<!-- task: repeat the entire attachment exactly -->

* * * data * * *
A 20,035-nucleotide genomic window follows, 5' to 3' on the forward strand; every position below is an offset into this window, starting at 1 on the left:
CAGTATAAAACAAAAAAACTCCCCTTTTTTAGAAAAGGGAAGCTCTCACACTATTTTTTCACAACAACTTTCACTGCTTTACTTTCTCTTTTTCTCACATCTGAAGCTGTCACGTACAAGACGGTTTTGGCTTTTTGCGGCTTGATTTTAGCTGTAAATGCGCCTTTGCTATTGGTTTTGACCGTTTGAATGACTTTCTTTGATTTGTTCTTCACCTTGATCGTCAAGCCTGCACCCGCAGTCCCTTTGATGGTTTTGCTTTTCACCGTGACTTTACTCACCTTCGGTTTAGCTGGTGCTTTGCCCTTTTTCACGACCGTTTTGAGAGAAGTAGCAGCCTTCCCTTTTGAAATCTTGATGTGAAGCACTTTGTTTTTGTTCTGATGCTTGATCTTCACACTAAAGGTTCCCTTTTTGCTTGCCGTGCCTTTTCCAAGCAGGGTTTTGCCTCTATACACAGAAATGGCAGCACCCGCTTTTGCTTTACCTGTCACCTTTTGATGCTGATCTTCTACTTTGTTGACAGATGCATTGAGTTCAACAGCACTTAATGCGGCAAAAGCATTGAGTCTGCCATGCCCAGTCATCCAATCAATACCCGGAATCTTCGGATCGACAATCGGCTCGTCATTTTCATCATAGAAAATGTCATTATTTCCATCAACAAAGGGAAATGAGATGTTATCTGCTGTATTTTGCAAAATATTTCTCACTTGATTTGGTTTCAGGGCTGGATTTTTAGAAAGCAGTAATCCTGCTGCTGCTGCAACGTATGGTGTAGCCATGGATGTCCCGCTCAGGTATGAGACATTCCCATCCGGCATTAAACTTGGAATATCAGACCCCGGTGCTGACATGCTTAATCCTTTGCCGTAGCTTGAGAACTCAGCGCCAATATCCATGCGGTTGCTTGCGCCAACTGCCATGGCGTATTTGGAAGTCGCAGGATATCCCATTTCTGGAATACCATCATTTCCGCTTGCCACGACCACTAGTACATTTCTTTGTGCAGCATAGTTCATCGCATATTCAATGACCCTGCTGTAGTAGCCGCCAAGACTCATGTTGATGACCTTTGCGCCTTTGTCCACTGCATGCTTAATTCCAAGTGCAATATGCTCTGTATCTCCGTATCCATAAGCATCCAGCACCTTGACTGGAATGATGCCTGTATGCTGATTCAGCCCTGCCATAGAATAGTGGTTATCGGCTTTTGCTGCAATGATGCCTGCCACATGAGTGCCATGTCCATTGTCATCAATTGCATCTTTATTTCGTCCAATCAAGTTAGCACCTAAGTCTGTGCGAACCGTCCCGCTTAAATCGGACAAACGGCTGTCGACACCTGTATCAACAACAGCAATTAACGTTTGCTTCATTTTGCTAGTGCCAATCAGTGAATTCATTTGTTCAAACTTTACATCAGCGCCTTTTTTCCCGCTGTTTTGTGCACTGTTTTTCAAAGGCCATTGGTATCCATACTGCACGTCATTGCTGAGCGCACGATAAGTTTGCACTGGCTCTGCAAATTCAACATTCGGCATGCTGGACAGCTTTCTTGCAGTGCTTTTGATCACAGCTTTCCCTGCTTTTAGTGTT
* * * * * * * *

A 20,035-nucleotide genomic window follows, 5' to 3' on the forward strand; every position below is an offset into this window, starting at 1 on the left:
CAGTATAAAACAAAAAAACTCCCCTTTTTTAGAAAAGGGAAGCTCTCACACTATTTTTTCACAACAACTTTCACTGCTTTACTTTCTCTTTTTCTCACATCTGAAGCTGTCACGTACAAGACGGTTTTGGCTTTTTGCGGCTTGATTTTAGCTGTAAATGCGCCTTTGCTATTGGTTTTGACCGTTTGAATGACTTTCTTTGATTTGTTCTTCACCTTGATCGTCAAGCCTGCACCCGCAGTCCCTTTGATGGTTTTGCTTTTCACCGTGACTTTACTCACCTTCGGTTTAGCTGGTGCTTTGCCCTTTTTCACGACCGTTTTGAGAGAAGTAGCAGCCTTCCCTTTTGAAATCTTGATGTGAAGCACTTTGTTTTTGTTCTGATGCTTGATCTTCACACTAAAGGTTCCCTTTTTGCTTGCCGTGCCTTTTCCAAGCAGGGTTTTGCCTCTATACACAGAAATGGCAGCACCCGCTTTTGCTTTACCTGTCACCTTTTGATGCTGATCTTCTACTTTGTTGACAGATGCATTGAGTTCAACAGCACTTAATGCGGCAAAAGCATTGAGTCTGCCATGCCCAGTCATCCAATCAATACCCGGAATCTTCGGATCGACAATCGGCTCGTCATTTTCATCATAGAAAATGTCATTATTTCCATCAACAAAGGGAAATGAGATGTTATCTGCTGTATTTTGCAAAATATTTCTCACTTGATTTGGTTTCAGGGCTGGATTTTTAGAAAGCAGTAATCCTGCTGCTGCTGCAACGTATGGTGTAGCCATGGATGTCCCGCTCAGGTATGAGACATTCCCATCCGGCATTAAACTTGGAATATCAGACCCCGGTGCTGACATGCTTAATCCTTTGCCGTAGCTTGAGAACTCAGCGCCAATATCCATGCGGTTGCTTGCGCCAACTGCCATGGCGTATTTGGAAGTCGCAGGATATCCCATTTCTGGAATACCATCATTTCCGCTTGCCACGACCACTAGTACATTTCTTTGTGCAGCATAGTTCATCGCATATTCAATGACCCTGCTGTAGTAGCCGCCAAGACTCATGTTGATGACCTTTGCGCCTTTGTCCACTGCATGCTTAATTCCAAGTGCAATATGCTCTGTATCTCCGTATCCATAAGCATCCAGCACCTTGACTGGAATGATGCCTGTATGCTGATTCAGCCCTGCCATAGAATAGTGGTTATCGGCTTTTGCTGCAATGATGCCTGCCACATGAGTGCCATGTCCATTGTCATCAATTGCATCTTTATTTCGTCCAATCAAGTTAGCACCTAAGTCTGTGCGAACCGTCCCGCTTAAATCGGACAAACGGCTGTCGACACCTGTATCAACAACAGCAATTAACGTTTGCTTCATTTTGCTAGTGCCAATCAGTGAATTCATTTGTTCAAACTTTACATCAGCGCCTTTTTTCCCGCTGTTTTGTGCACTGTTTTTCAAAGGCCATTGGTATCCATACTGCACGTCATTGCTGAGCGCACGATAAGTTTGCACTGGCTCTGCAAATTCAACATTCGGCATGCTGGACAGCTTTCTTGCAGTGCTTTTGATCACAGCTTTCCCTGCTTTTAGTGTT